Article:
When followed long-term or without close clinical supervision, the Keto Diet can lead to a number of harmful health conditions such as low blood pressure, kidney stones, constipation and nutrient deficiencies. In fact, studies have shown that people following a Keto Diet simply for weight loss purposes are often deficient in up to 15 vitamins or minerals including potassium, sodium, magnesium, calcium, vitamins B, C, and E, and omega-3 fatty acids. A keto diet can also raise levels of “bad” LDL cholesterol, and greatly increase your risk of type 2 diabetes and cardiovascular disease. People following the keto diet often consume an excessive amount of saturated fat and trans fat (a type that should always be avoided) which could increase their risk of heart attack and stroke by up to 400%.

4. You Might Experience "Keto Flu"

In the first 2-4 weeks of the keto diet, you may experience the “keto flu” with symptoms such as brain fog, fatigue, nausea, dizziness, and mood swings. There are two reasons for this:

  1. your body is burning the last of its available sugar and transitioning to burning fat, and
  2. you lose sodium and other electrolytes in your urine due to lowered insulin levels.

Additionally, your gallbladder—the organ that produces bile to help break down fat—can become overwhelmed, leading to greasy “keto diarrhea”. This is a result of one or more of the following factors:

  1. lack of fiber if the diet is not adhered to properly (i.e. eating plenty of fiber-rich vegetables);
  2. consuming too many processed "low-carb" foods containing sugar alcohols; and
  3. the body simply not being able to metabolize and absorb the excess amount of fat required on the keto diet.

5. Your Muscles Can Atrophy

Significant muscle atrophy is a potential side effect. Some studies have shown that people following a keto diet lose muscle mass even if they continue with weight training. This may be because protein on its own is less effective for building muscle post-exercise than protein and carbohydrates combined. Losing muscle mass can have several serious consequences to your health including decreasing functional strength, lowering daily energy and contributing to age-related weight gain.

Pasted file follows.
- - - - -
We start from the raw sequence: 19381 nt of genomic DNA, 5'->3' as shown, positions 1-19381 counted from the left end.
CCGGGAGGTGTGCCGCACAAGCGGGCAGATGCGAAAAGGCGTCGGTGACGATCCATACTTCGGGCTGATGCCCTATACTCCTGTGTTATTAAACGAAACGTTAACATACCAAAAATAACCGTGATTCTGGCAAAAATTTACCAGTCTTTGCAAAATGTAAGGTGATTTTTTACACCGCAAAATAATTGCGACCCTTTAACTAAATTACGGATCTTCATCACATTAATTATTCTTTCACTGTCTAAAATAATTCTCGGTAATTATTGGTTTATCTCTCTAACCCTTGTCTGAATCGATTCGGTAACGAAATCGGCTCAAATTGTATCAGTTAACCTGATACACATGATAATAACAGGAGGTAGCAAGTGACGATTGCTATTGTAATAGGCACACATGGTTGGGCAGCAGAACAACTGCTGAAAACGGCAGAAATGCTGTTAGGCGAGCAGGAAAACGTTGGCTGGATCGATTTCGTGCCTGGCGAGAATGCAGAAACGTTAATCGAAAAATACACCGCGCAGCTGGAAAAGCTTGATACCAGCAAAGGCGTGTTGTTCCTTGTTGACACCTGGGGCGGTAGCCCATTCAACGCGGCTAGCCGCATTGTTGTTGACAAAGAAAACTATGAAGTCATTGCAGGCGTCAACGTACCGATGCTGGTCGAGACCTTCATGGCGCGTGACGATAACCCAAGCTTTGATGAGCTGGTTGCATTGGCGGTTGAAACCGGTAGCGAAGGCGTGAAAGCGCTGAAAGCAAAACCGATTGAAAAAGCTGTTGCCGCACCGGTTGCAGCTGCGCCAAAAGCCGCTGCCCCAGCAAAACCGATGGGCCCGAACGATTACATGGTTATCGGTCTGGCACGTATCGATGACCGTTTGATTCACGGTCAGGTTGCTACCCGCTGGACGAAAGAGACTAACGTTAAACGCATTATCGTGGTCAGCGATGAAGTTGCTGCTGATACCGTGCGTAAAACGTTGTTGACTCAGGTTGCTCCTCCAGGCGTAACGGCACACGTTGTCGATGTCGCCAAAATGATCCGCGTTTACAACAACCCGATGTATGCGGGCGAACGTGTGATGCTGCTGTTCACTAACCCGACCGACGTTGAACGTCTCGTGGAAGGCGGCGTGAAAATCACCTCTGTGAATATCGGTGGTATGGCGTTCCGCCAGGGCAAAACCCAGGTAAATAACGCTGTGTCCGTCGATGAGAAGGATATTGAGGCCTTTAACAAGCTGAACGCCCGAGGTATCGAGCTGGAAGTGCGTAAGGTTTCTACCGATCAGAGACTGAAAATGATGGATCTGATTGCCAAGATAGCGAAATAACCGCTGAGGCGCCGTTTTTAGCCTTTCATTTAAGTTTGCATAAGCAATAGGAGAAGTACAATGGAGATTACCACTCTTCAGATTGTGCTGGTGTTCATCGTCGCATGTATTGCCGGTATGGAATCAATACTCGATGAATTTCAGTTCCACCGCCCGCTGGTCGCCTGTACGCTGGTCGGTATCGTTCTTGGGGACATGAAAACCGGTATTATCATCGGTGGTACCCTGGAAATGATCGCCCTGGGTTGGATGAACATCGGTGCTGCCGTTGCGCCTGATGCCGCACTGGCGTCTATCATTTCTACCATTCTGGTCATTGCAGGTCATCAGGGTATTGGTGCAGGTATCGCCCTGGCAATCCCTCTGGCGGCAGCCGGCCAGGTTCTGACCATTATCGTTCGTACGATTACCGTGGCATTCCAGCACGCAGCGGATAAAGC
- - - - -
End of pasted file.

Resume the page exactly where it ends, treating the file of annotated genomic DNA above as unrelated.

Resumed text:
The Keto Diet Might Offer Some Benefits If Used Correctly

In a nutshell, when followed properly, the keto diet is rich in lean sources of animal protein and fiber-rich vegetables. It should certainly not be carte blanche to binge on bacon and burgers, although many people may try to convince you otherwise. The truth is, regardless of the dietary theory that you choose to follow, it must be nutrient-dense, and varied, with a focus on whole, real foods the way nature intended.

To properly implement elements of this diet, this means incorporating plenty of vegetables, herbs and spices, and plant-based sources of fat and protein, with varying amounts of fruit, nuts, legumes, lean animal protein, and whole grains. Otherwise, you’re just promoting disease. This may not be sexy, exciting, or ground-breaking news, but unfortunately, when it comes to weight loss, there is no magic bullet. If you want to take the weight off and keep it off, it must be done in a realistic, sustainable, healthful, and balanced way.

It's important to note that we are not medical professionals, nor should this be regarded as medical advice. We do not endorse or reject any one particular dietary theory or method . . . we simply believe in the power of eating whole, real foods as nature intended. As always, please consult with your physician before embarking on any new diet or supplement regime. Wishing you good health!

This content is for informational purposes only and does not substitute for formal and individualized diagnosis, prognosis, treatment, prescription, and/or dietary advice from a licensed medical professional. Do not stop or alter your current course of treatment. If pregnant or nursing, consult with a qualified provider on an individual basis. Seek immediate help if you are experiencing a medical emergency.

© 2021 Megan and Robyn